In 2020, Belarus became a country with thousands of detained, beaten, tortured people. In its project ‘I Was Being Lucky’, Belsat TV tells the stories of 21 Belarusians who suffered police brutality.
Like hundreds of people who had been detained in the first post-election days, Vadzim (name changed) left Belarus. Right before our conversation, the young man seems to be nervous, he chain-smokes and deliberates whether he should talk to us openly or anonymously. His family as well as the life which he would like to return to are still in Belarus. At first, he answers briefly and fitfully: “We were beaten – and what of it?”, “I have nothing to say, others were hit harder”. He describes his harrowing experience as just ‘it was painful’; but what hurts the most was the living nightmare which Vadzim found himself in.
Vadzim was brutally detained with no reason when he was just standing and smoking near a shop. A police station, a basement, an assembly hall – the young man tells about the first hours of detention in detail. He remembers dozens and then hundreds of battered men kneeling on the concrete floor, and officers beating them at the slightest pretext or even without it. “I didn’t think about any particular things, I just wanted them not to hit me harder,” he says. But the real horror began in the morning when a prison truck arrived to carry the detainees away.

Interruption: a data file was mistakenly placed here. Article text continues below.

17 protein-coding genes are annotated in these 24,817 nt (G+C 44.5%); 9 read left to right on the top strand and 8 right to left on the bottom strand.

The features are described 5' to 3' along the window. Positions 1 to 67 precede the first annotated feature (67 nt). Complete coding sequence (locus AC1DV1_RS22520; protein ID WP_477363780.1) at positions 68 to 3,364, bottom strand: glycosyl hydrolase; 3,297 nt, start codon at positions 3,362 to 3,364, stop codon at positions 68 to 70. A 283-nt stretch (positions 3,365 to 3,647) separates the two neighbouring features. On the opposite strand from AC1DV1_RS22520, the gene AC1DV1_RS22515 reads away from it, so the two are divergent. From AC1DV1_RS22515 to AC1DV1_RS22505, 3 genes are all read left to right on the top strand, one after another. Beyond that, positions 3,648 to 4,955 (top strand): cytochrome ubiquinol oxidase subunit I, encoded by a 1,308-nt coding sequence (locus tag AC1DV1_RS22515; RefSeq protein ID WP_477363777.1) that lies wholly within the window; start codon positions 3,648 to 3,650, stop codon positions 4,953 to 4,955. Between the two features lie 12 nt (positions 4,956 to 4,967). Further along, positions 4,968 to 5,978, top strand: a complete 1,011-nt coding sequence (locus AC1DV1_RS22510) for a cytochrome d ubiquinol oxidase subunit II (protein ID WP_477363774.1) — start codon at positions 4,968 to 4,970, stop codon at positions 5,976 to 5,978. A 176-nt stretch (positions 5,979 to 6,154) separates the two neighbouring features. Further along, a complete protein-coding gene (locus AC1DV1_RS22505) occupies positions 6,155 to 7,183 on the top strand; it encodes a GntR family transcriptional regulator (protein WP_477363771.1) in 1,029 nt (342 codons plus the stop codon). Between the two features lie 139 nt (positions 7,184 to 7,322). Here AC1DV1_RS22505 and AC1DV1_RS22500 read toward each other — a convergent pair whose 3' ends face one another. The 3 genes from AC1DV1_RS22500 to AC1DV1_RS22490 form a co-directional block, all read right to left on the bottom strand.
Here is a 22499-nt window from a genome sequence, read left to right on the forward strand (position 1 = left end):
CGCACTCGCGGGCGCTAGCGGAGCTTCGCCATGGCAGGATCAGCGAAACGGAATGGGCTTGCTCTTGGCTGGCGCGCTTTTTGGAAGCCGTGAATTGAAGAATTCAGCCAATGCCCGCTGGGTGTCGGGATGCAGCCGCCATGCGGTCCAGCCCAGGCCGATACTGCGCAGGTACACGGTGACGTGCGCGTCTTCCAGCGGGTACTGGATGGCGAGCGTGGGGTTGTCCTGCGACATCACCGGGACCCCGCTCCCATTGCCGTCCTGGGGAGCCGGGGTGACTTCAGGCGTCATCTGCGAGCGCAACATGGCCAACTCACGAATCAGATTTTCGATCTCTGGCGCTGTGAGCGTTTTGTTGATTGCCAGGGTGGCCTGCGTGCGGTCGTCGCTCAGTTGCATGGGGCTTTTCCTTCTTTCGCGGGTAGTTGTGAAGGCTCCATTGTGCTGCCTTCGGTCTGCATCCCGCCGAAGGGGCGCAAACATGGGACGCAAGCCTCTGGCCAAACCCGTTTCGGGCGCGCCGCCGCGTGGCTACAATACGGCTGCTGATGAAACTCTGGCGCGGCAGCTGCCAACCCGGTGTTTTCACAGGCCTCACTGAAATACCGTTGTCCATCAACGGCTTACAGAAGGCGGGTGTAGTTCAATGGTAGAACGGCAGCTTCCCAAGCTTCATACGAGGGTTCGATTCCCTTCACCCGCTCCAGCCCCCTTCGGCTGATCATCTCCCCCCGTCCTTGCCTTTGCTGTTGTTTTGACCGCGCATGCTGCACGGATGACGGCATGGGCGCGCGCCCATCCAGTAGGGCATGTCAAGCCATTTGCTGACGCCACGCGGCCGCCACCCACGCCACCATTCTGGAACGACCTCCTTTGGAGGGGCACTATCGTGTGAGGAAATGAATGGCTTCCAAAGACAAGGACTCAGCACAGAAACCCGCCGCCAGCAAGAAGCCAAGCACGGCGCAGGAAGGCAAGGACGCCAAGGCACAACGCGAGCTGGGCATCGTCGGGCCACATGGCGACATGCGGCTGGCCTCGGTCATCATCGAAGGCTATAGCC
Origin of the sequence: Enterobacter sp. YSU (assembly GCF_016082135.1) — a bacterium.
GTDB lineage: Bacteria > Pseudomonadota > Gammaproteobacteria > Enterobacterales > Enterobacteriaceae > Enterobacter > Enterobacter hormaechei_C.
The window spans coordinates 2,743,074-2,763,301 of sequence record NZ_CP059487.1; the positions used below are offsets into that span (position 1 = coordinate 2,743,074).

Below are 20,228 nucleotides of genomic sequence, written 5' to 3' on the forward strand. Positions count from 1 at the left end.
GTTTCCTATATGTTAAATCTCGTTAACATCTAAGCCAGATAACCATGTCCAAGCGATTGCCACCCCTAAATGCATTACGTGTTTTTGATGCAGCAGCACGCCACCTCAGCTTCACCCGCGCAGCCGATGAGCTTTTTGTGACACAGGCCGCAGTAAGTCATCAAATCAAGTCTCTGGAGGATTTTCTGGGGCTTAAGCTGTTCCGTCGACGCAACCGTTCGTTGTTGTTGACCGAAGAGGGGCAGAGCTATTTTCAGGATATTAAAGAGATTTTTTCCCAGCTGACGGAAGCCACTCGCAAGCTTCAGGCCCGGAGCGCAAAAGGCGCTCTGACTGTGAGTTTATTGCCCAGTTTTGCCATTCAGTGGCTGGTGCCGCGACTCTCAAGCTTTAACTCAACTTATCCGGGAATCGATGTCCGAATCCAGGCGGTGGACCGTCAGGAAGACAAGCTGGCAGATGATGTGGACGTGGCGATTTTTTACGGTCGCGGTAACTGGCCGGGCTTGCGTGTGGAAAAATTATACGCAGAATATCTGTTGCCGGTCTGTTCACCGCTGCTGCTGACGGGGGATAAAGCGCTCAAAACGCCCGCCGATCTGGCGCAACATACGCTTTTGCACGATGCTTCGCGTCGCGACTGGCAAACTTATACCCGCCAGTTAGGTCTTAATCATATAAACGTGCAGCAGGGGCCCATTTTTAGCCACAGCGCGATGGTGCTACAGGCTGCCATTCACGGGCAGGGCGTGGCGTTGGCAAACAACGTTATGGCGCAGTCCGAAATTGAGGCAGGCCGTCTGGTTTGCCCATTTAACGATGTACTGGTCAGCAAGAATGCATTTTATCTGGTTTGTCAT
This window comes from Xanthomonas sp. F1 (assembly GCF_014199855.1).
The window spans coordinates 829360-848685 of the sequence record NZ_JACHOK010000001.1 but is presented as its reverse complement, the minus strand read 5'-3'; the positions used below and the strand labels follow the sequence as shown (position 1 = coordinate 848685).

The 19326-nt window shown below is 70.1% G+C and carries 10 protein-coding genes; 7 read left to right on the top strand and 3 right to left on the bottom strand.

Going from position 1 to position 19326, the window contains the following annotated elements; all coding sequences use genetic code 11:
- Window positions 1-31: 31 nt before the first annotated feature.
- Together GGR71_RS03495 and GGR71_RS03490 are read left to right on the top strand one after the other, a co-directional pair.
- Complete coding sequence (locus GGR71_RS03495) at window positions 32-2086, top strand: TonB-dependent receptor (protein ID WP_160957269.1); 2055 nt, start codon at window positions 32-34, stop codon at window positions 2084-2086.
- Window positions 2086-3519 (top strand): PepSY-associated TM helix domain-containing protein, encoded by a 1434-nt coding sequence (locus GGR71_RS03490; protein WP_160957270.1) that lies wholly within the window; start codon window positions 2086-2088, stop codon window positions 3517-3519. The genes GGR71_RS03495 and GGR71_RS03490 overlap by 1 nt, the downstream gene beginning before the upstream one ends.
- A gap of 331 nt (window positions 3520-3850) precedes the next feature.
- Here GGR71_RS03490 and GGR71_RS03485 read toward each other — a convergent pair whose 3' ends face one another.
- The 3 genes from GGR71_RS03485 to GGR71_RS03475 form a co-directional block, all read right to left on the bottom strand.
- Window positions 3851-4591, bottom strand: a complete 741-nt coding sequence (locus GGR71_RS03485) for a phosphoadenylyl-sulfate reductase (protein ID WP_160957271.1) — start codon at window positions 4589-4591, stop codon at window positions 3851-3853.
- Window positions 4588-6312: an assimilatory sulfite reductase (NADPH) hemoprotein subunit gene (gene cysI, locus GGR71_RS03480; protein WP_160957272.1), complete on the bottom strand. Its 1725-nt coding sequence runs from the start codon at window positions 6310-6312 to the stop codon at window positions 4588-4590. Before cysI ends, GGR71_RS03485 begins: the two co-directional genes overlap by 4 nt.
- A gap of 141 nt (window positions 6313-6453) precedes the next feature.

The men were literally thrown into paddy wagons with their heads first. Then the officers forced the detainees to lie above one another. According to Vadzim, he had luck as he was lying on top of several layers of people who could barely breath under the load of bodies. Feeling unbearable pain, the man next to him defecated. The guards were mercilessly beating the detainees all the way to the detention facility in Zhodzina. OMON riot police officers laughed and called their own actions ‘repair work’.
When they got tired, the riot policemen promised the stacked people: “You will never get to Zhodzina. We are going to execute each of you in the forest.”
Vadzim believed them. Pulping the detainees, they were so cruel that it was easy to take the threat seriously: against that background, execution was the only turn he could expect.
As the necessary documents were lost, Vadzim was not even tried. He was released a few days later along with other sentenced and non-sentenced people. The Belarusian Investigative Committee started to phone his parents; Vadzim said he would make a visit and have a talk about the so-called mass riot case if the committee summoned him. However, the young man left the country without awaiting a subpoena.
Get acquainted with our interviewees and read their stories here.